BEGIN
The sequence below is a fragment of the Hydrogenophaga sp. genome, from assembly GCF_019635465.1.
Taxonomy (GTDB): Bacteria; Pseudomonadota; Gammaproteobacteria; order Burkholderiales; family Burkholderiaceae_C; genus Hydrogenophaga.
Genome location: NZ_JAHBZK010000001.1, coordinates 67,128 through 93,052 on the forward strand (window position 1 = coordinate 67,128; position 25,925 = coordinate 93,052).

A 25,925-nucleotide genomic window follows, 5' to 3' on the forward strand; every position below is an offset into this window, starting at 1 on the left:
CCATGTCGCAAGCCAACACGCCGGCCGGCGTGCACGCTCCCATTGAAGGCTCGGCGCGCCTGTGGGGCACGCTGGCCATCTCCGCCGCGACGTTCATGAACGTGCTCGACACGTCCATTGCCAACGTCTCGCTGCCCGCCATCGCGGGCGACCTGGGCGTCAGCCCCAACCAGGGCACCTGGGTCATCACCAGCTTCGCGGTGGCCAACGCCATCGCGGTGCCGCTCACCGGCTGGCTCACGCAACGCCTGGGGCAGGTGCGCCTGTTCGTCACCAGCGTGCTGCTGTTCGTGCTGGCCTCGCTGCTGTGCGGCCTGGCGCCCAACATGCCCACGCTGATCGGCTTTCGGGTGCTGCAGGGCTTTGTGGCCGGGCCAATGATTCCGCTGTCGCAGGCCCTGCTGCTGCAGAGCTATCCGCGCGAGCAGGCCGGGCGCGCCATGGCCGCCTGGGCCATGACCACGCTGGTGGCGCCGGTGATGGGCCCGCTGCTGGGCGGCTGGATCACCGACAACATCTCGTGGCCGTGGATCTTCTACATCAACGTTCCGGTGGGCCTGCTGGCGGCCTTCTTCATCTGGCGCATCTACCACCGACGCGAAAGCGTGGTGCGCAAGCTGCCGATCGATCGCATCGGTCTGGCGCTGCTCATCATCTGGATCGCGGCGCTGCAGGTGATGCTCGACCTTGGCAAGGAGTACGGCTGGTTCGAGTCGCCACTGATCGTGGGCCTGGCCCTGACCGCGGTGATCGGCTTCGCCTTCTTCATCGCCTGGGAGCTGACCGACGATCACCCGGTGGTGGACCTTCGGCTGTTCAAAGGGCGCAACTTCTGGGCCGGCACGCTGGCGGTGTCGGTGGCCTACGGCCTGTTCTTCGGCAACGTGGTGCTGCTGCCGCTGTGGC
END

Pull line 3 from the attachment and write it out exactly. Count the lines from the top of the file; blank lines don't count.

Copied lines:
Genome location: NZ_JAHBZK010000001.1, coordinates 67,128 through 93,052 on the forward strand (window position 1 = coordinate 67,128; position 25,925 = coordinate 93,052).